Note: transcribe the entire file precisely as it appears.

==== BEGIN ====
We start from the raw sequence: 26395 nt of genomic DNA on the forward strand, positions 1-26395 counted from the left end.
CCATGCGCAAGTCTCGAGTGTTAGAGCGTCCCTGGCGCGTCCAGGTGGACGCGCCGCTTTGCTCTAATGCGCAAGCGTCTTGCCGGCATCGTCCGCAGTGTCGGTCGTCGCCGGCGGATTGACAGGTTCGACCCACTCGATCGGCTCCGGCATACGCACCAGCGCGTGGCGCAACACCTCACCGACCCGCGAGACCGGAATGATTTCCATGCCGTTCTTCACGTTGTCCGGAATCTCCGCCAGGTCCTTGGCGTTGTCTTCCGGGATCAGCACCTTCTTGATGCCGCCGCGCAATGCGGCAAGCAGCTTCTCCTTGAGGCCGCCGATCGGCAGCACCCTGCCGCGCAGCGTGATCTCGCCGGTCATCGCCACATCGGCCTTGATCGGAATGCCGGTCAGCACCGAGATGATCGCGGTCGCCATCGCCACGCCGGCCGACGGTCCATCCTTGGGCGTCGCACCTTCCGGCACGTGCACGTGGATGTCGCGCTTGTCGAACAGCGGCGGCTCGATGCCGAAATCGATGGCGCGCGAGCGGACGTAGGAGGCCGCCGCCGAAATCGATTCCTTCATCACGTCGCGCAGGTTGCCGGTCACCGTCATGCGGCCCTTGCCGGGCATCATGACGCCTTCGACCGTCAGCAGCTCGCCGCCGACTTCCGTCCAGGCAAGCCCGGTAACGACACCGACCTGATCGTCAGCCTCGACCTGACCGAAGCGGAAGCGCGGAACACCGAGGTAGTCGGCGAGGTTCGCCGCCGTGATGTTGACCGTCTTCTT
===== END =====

We start from the raw sequence: 26395 nt of genomic DNA on the forward strand, positions 1-26395 counted from the left end.
CCATGCGCAAGTCTCGAGTGTTAGAGCGTCCCTGGCGCGTCCAGGTGGACGCGCCGCTTTGCTCTAATGCGCAAGCGTCTTGCCGGCATCGTCCGCAGTGTCGGTCGTCGCCGGCGGATTGACAGGTTCGACCCACTCGATCGGCTCCGGCATACGCACCAGCGCGTGGCGCAACACCTCACCGACCCGCGAGACCGGAATGATTTCCATGCCGTTCTTCACGTTGTCCGGAATCTCCGCCAGGTCCTTGGCGTTGTCTTCCGGGATCAGCACCTTCTTGATGCCGCCGCGCAATGCGGCAAGCAGCTTCTCCTTGAGGCCGCCGATCGGCAGCACCCTGCCGCGCAGCGTGATCTCGCCGGTCATCGCCACATCGGCCTTGATCGGAATGCCGGTCAGCACCGAGATGATCGCGGTCGCCATCGCCACGCCGGCCGACGGTCCATCCTTGGGCGTCGCACCTTCCGGCACGTGCACGTGGATGTCGCGCTTGTCGAACAGCGGCGGCTCGATGCCGAAATCGATGGCGCGCGAGCGGACGTAGGAGGCCGCCGCCGAAATCGATTCCTTCATCACGTCGCGCAGGTTGCCGGTCACCGTCATGCGGCCCTTGCCGGGCATCATGACGCCTTCGACCGTCAGCAGCTCGCCGCCGACTTCCGTCCAGGCAAGCCCGGTAACGACACCGACCTGATCGTCAGCCTCGACCTGACCGAAGCGGAAGCGCGGAACACCGAGGTAGTCGGCGAGGTTCGCCGCCGTGATGTTGACCGTCTTCTT